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anonymous
 one year ago
Find the magnitude of
anonymous
 one year ago
Find the magnitude of

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ganeshie8
 one year ago
Best ResponseYou've already chosen the best response.5magnitudes get divided when you divide two complex numbers : \[\left\dfrac{z_1}{z_2}\right = \dfrac{z_1}{z_2}\]

ganeshie8
 one year ago
Best ResponseYou've already chosen the best response.5so the magnitude of \(\large \eta^2 \) is given by : \[\large \eta^2 = \dfrac{\omega\mu}{\sqrt{\sigma^2+\omega^2\epsilon^2}}\]

ganeshie8
 one year ago
Best ResponseYou've already chosen the best response.5simply take the square root

anonymous
 one year ago
Best ResponseYou've already chosen the best response.0Why did you take off the square root at the numerator only?

anonymous
 one year ago
Best ResponseYou've already chosen the best response.0and how did the denominator turn to that form?

ganeshie8
 one year ago
Best ResponseYou've already chosen the best response.5the magnitude of numerator, \(j\omega \mu\), is just \(\omega \mu\) right

ganeshie8
 one year ago
Best ResponseYou've already chosen the best response.5its the same formula that you know magnitude of \(a+jb\) is given by \(\sqrt{a^2+b^2}\)

ganeshie8
 one year ago
Best ResponseYou've already chosen the best response.5its just that mathematicians use \(i\) and physicists use \(j\) they both are same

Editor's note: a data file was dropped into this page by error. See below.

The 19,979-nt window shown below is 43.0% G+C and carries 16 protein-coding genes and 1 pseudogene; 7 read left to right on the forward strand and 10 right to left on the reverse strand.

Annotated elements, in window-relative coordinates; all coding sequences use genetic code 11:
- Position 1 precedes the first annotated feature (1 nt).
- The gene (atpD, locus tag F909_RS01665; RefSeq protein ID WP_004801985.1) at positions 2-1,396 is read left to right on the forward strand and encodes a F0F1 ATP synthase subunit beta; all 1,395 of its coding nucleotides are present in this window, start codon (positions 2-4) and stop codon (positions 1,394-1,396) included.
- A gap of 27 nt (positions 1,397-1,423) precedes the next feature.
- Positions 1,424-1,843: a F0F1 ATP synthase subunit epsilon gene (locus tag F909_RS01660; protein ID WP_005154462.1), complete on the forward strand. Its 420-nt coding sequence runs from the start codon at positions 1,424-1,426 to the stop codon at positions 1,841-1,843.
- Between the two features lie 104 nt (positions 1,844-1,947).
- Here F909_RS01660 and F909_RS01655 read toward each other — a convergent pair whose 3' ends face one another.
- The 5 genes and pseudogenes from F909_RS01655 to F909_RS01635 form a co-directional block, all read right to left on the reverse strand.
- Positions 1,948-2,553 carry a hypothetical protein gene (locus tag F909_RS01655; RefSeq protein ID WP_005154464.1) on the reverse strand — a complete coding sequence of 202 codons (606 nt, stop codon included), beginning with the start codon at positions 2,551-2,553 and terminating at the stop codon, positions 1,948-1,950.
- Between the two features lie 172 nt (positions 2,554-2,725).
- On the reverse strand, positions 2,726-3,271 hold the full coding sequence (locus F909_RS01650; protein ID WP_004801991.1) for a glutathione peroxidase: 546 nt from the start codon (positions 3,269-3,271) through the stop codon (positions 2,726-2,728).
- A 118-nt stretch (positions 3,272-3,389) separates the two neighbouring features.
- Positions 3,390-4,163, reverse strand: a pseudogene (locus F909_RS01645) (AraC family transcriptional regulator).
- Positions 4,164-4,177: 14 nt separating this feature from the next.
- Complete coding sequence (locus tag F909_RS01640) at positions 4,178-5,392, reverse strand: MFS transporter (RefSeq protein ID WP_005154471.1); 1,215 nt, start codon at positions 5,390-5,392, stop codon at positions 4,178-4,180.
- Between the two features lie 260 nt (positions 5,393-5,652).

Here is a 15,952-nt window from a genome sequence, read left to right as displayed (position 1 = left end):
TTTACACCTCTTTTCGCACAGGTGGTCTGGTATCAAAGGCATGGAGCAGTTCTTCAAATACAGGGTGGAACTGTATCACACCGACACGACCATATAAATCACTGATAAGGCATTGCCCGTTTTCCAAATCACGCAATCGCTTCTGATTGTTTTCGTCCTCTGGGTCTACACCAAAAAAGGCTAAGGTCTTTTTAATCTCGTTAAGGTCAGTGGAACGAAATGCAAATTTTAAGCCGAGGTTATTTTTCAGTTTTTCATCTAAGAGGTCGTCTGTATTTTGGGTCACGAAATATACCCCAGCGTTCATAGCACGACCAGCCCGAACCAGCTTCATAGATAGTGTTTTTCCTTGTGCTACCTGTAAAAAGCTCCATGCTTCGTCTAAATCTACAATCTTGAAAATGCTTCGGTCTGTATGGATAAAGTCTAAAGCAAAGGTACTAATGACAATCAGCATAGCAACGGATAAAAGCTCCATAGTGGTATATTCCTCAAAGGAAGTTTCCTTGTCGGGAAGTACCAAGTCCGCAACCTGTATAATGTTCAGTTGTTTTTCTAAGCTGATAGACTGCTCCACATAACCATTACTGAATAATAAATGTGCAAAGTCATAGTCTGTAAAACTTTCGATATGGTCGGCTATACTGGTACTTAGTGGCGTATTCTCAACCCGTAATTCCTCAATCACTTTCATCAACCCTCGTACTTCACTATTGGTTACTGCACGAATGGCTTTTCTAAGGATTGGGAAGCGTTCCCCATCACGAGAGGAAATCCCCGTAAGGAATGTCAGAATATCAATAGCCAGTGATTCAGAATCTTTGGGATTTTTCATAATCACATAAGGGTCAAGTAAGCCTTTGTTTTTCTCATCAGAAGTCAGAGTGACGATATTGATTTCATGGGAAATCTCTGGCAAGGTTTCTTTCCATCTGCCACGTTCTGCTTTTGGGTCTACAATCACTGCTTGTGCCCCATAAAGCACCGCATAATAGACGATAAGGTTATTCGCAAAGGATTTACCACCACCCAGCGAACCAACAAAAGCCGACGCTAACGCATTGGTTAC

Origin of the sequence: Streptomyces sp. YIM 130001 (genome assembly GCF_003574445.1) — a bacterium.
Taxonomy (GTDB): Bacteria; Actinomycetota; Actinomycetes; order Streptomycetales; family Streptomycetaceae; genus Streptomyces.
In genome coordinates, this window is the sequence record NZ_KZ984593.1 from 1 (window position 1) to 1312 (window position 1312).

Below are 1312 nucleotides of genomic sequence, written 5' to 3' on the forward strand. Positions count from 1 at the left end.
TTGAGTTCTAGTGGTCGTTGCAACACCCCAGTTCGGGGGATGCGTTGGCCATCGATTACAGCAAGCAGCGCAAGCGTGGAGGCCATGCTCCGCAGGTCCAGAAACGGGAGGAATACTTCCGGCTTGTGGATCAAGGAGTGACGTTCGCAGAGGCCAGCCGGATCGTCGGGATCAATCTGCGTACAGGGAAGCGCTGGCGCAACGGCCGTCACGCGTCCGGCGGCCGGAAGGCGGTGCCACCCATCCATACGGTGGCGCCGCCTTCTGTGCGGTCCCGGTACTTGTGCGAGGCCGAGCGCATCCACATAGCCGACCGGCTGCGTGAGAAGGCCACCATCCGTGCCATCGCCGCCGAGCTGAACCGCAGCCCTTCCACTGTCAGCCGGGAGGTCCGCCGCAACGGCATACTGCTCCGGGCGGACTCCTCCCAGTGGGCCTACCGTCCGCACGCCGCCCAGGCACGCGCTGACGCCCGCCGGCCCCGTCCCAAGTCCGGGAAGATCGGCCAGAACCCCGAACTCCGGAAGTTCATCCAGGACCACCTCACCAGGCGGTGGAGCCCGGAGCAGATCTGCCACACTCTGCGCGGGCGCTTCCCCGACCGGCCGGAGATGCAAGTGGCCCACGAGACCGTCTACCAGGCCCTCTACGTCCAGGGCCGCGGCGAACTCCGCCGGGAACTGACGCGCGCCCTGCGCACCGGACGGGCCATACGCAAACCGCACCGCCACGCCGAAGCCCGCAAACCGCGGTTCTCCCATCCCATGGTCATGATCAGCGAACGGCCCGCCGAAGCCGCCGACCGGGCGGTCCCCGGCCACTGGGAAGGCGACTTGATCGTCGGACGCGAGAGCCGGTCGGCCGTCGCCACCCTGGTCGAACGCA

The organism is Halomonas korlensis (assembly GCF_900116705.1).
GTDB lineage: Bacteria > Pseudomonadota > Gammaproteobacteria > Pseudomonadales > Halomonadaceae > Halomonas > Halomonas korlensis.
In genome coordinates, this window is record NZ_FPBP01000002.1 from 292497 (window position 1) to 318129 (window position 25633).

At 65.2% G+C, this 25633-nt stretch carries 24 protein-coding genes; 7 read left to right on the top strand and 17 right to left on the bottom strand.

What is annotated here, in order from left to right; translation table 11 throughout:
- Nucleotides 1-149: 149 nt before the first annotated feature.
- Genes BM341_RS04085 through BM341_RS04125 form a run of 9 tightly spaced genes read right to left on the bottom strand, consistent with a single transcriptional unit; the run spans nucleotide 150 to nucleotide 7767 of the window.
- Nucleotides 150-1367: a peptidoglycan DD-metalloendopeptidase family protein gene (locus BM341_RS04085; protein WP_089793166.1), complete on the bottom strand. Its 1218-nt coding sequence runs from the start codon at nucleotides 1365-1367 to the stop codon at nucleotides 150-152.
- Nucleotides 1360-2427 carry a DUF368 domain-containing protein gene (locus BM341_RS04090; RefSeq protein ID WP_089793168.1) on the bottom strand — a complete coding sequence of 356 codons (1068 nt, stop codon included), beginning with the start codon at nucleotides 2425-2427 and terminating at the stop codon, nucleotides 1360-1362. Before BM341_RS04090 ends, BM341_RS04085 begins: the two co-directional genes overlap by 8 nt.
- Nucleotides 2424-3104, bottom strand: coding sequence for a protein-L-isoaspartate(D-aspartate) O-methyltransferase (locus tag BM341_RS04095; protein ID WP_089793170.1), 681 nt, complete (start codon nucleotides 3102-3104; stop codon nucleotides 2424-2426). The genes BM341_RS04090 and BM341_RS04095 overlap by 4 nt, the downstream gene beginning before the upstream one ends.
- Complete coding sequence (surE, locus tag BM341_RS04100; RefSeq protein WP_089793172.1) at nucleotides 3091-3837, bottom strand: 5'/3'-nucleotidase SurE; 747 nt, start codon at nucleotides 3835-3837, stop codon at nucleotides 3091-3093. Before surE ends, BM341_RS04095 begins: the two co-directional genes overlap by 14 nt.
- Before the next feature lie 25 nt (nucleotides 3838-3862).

anonymous
 one year ago
Best ResponseYou've already chosen the best response.0I need time to digest it. Thanks for explanation :)

anonymous
 one year ago
Best ResponseYou've already chosen the best response.0One more question: They ask for magnitude of \(\eta\) , not \(\eta^2\), why did you turn it to \(\eta^2\)?

ganeshie8
 one year ago
Best ResponseYou've already chosen the best response.5\(\eta = \sqrt{\eta^2}\)

anonymous
 one year ago
Best ResponseYou've already chosen the best response.0And after going around, you get back to \(\eta\), right? Thanks again. :)

ganeshie8
 one year ago
Best ResponseYou've already chosen the best response.5Exactly, that wasn't supposed to be hard haha!

ganeshie8
 one year ago
Best ResponseYou've already chosen the best response.5technically the answer is simply \( \sqrt{\dfrac{\omega\mu}{\sqrt{\sigma^2+\omega^2\epsilon^2}}}\)
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